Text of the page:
In the first robbery, I was the teller who emptied the drawer and apologized to the robber when I didn’t have the large bills his note requested.
During the second one, I sat in the lobby at a desk behind glass, watching the event unfold, surreal, as men with guns stormed the innocent.
We’ve been through trauma, we’ve seen evil first-hand. But evil isn’t new. It’s been around a good long while.
In John 7:7 Jesus said this to His brothers:
The world cannot hate you, but it hates Me because I testify of it that its works are evil.
The world we live in hates the truth. When we walk in truth, share the truth, stand up for the truth, we’re going to face some haters too.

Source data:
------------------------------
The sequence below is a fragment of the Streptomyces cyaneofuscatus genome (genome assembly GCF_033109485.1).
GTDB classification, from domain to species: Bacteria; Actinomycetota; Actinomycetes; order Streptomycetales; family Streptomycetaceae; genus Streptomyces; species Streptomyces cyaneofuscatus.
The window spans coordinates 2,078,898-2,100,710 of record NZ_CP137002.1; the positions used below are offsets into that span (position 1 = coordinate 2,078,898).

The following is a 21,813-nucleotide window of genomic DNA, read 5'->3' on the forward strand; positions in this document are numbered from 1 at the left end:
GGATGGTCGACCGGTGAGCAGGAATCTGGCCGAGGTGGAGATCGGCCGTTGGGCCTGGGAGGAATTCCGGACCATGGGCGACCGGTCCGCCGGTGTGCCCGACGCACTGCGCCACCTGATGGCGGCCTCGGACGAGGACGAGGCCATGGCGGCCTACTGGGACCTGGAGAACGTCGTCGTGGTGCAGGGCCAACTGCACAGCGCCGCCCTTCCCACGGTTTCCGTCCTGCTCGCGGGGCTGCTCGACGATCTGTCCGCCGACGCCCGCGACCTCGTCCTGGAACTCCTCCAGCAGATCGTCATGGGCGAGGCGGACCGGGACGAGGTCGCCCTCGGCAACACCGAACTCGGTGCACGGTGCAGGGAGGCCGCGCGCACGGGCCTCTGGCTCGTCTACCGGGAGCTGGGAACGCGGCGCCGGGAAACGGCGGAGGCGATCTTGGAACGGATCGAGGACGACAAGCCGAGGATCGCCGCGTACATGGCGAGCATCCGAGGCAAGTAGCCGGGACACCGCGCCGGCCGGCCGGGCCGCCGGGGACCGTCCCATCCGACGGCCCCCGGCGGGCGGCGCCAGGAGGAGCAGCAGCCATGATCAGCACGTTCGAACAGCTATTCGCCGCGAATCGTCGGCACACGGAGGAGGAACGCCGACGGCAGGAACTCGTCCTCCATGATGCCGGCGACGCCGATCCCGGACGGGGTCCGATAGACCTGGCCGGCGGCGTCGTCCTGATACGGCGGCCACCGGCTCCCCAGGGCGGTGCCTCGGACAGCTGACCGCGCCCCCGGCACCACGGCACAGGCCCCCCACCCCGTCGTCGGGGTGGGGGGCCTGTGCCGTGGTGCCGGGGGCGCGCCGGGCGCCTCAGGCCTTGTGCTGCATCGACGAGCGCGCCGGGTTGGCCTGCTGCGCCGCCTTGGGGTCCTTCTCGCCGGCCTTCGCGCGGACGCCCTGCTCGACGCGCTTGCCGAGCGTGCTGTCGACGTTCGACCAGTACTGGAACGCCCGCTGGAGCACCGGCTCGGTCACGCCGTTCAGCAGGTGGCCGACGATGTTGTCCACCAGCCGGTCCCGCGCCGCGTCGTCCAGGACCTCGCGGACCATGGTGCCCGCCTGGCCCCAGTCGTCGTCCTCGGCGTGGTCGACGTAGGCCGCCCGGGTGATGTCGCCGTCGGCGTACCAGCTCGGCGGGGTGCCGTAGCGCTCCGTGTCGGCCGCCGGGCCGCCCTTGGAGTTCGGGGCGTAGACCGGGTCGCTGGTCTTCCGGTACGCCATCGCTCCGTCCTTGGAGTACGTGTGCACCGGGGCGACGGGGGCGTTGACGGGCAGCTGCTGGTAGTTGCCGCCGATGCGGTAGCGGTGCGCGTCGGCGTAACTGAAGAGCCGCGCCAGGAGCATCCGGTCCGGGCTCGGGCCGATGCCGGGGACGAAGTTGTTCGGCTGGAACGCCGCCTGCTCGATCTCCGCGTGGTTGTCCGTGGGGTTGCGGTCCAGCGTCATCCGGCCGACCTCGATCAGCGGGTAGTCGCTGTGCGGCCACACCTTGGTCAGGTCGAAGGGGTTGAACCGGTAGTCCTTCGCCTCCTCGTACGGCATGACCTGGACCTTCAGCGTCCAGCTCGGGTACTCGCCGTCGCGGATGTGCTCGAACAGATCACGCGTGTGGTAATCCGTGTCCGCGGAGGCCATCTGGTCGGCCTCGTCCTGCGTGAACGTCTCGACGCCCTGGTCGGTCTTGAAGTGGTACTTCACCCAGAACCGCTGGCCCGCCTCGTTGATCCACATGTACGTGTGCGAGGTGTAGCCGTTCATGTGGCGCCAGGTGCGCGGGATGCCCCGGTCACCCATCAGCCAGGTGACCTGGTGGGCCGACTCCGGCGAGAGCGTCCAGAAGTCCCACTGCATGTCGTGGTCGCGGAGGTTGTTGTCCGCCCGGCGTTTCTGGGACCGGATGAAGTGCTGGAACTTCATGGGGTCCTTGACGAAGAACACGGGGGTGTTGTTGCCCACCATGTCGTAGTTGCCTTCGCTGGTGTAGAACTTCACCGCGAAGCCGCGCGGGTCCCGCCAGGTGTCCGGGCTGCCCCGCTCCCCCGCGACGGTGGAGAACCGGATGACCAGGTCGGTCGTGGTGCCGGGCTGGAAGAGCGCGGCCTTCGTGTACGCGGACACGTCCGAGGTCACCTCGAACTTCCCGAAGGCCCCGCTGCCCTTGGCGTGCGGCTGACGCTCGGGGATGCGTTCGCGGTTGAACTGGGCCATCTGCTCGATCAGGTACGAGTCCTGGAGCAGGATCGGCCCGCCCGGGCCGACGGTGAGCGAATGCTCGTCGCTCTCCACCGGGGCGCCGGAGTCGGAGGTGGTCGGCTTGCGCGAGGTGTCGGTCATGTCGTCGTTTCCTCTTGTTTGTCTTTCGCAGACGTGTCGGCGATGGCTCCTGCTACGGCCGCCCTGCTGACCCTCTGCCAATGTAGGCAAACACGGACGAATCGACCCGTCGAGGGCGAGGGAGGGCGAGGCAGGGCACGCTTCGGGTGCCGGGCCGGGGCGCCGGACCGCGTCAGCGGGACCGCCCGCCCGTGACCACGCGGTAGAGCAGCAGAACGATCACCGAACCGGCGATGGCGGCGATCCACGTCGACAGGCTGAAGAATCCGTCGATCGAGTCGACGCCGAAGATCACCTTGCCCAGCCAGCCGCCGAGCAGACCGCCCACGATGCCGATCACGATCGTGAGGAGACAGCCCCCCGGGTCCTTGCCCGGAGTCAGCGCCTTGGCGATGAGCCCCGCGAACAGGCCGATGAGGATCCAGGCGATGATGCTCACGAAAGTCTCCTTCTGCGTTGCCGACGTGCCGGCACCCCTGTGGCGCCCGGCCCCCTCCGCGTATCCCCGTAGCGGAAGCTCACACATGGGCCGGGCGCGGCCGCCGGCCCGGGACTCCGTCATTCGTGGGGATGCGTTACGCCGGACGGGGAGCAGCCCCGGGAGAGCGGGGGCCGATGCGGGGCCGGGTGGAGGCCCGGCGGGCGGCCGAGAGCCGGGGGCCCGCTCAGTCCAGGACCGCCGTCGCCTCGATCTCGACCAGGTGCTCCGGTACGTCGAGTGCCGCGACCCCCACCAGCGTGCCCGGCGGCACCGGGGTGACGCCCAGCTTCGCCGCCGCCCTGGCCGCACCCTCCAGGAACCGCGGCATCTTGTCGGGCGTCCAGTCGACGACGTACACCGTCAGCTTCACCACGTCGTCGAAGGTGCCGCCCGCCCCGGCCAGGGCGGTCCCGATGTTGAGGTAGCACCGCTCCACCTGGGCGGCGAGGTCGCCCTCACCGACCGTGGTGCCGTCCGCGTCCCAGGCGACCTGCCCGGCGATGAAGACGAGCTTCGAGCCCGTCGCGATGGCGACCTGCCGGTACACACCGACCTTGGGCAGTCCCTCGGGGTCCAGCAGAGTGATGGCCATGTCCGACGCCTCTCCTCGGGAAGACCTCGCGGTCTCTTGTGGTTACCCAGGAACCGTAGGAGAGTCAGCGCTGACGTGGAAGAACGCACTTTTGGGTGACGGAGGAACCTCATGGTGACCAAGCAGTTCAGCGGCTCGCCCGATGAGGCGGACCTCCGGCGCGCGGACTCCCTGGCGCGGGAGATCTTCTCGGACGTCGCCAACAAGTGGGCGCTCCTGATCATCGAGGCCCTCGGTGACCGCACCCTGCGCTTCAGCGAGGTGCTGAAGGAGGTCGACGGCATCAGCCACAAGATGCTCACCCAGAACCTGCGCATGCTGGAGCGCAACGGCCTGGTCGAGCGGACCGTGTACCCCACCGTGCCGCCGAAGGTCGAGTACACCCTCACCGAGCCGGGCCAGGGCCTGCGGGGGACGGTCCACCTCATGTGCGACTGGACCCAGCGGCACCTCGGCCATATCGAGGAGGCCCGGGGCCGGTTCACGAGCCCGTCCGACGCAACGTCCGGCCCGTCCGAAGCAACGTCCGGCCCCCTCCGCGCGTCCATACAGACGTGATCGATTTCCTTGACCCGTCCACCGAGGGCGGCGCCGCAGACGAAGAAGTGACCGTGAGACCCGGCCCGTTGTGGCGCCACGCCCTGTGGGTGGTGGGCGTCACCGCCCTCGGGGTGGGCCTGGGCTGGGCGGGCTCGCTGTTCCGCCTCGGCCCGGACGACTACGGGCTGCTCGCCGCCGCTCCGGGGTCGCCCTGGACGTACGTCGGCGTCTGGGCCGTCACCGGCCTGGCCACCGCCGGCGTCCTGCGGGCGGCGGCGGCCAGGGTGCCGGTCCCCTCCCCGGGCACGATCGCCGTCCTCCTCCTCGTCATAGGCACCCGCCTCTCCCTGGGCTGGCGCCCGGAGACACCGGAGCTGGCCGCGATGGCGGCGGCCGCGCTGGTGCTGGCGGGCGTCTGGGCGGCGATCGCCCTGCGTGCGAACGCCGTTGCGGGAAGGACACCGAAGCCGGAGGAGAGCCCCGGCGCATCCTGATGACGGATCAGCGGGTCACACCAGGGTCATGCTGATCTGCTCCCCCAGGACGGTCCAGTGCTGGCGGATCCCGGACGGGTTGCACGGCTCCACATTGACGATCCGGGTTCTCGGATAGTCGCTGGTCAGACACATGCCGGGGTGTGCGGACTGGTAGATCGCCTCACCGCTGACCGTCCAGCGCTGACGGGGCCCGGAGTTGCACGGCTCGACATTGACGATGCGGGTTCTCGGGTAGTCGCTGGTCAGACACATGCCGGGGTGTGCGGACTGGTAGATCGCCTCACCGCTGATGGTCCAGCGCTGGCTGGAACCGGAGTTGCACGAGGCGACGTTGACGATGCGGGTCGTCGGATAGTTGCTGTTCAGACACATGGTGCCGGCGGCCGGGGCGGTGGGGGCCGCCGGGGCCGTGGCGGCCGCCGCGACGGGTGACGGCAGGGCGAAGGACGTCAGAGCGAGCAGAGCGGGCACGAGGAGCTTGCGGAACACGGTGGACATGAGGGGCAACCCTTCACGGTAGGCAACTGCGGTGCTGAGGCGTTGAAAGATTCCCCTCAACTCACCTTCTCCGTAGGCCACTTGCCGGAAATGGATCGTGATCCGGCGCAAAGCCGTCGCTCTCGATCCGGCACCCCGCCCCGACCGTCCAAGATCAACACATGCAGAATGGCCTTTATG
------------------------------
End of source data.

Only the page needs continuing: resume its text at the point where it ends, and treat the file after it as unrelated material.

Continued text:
But we need not fear and we need not cower, because after Jesus said that, Jesus said this:
These things I have spoken to you, so that in Me you may have peace. In the world you have tribulation, but take courage; I have overcome the world. John 16:33
And we can say this:
So we may boldly say:
“The Lord is my helper;
I will not fear.
What can man do to me?” Hebrews 13:6
The Lord is on my side;
I will not fear.
What can man do to me? Psalm 118:6
So let’s put on our boots, because we need not shake in them. We can walk confidently as children of God, and boldly say the Lord is my helper, I will not fear.
And instead of shaking in our boots when the world goes crazy, let’s kick up our heels and dance with Jesus, because He has overcome the world.
Don’t worry if you don’t know the steps, He’ll take the lead, because He is The Way.
Are things that tend to make us angry all about us? People cutting in front of us in line, the conspiracy train schedule making us late, grocery store out of the one item you went there for…